We are talking about tomatoes again this week. I spend so much time talking about tomatoes because they are one of the most popular garden plants, and they are one of the more difficult to grow in the Carolinas.

Many people that take up gardening or move to the Carolinas from places where tomato growing is easier, fail on their first time growing tomatoes, and give up gardening. My advice for a beginner gardener in the Carolinas is to get a few seasons of experience in gardening before trying tomatoes.

We are lucky in the Carolinas in that we have two tomato seasons. We have tomatoes that are planted in the spring to be harvested in the summer, and we also have tomatoes planted in the summer, to be harvested in the fall. Now is the time to plant tomato transplants for the fall. We started our seedlings in June, and they have been outside in the shade for the past week to acclimate themselves to the summer heat.

If your spring tomatoes are still healthy, they may produce flowers again once it cools down, and give you tomatoes through the fall. But if your spring tomatoes have already died, or are looking rough, you may want to plant again. These new transplants will grow for the next month or so, and start producing flowers in September. When our summer heat breaks in September it will be cool enough for the flowers to pollinate.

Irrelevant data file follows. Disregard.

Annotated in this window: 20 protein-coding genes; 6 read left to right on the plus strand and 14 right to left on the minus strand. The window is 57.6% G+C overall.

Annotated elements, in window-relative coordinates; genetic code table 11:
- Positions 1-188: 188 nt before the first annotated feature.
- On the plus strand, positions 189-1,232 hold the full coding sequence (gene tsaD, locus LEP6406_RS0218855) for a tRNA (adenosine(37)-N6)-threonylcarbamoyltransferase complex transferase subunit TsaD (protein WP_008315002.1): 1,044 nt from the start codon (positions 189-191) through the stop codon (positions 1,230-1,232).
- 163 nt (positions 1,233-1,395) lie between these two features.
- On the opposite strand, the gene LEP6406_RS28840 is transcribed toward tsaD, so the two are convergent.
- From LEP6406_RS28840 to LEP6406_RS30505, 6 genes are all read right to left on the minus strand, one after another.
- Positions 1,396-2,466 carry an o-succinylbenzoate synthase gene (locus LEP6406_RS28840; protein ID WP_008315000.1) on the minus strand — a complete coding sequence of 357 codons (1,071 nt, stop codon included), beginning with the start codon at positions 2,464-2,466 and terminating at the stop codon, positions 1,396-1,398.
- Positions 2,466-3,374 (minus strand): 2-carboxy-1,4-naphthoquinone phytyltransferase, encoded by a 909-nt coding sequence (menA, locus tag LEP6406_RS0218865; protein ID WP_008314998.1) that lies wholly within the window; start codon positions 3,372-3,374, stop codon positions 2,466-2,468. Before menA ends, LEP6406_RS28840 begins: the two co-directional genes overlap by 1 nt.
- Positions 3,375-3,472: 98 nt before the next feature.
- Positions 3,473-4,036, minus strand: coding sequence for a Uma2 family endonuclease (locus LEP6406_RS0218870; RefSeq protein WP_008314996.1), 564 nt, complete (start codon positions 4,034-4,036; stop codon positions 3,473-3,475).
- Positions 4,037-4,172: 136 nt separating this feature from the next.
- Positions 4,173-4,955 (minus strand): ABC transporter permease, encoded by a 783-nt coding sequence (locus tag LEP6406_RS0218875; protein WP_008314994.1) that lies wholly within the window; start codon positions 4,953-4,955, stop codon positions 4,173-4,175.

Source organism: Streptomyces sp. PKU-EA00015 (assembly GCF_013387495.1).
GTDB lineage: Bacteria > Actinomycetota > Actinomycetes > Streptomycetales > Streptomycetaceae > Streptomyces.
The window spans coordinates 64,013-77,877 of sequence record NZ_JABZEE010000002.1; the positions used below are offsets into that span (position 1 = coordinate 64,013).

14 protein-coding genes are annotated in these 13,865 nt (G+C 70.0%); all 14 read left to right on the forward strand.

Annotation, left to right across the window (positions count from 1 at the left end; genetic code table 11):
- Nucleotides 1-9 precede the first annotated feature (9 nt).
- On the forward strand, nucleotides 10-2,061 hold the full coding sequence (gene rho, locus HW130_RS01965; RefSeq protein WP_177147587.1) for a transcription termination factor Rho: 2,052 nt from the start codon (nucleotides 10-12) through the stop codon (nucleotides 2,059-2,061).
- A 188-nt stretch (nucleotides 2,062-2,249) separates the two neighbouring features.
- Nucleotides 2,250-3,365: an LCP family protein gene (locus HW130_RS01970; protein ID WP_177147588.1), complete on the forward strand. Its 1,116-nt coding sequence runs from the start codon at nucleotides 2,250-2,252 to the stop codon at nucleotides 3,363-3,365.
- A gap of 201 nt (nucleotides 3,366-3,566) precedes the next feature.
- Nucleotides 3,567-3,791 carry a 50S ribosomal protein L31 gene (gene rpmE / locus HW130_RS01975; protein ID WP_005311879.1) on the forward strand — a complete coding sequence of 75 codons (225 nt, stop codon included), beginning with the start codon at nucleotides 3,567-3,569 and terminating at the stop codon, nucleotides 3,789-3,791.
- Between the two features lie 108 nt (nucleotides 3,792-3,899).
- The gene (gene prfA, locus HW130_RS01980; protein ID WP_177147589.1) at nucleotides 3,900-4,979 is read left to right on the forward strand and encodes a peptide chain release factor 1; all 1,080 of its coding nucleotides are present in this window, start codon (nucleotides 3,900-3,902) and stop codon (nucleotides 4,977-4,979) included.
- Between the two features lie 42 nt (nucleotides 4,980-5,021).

Planting a tomato transplant deeply will help the plant survive the August heat… plant it as deep as you can, while leaving the leaves above ground. All the “hairs” on the stalk of the tomato will become roots, allowing the plant to take in more water and nutrients from the soil.

Plant your tomato transplants two feet apart to give them plenty of room. Tomatoes are vines, and will need to be staked, trellised or caged to encourage the plant to grow upward and keep it off the ground. Proper air flow around a vertical mature plant will protect the plant from disease. This also makes it easier to pick the tomatoes, and to inspect the plant and treat for pests. Tomato plants are heavy, so a heavy duty, 6-foot-tall stake is recommended. Also, steel cages are popular. With stakes, tie the plant to the stake with twine or cloth every 10 inches.

As the plant grows, it will need to be pruned. “Suckers” will grow between the main stem and each leaf. Check the plant weekly and pinch these “suckers” off. Try to keep the plant to two or three main stems. This will train the plant to grow more tomatoes and less leaves. Less foliage also keeps the humidity lower around the plant, lowering the chance for disease.

Speaking of disease, there are dozens of diseases, pests and physiological disorders that attack tomato plants in the Carolinas. When choosing the variety to grow, disease resistance should be one of your top criteria. Until our summertime heat breaks in September, we will watch the plant carefully for insects and weakness and try to treat as needed.

If you plant tomatoes now, you will have Fall tomatoes in October. These plants will keep producing into November until the first freeze of the season. Any tomatoes left on the plant the day before the first freeze should be picked and will make great fried green tomatoes.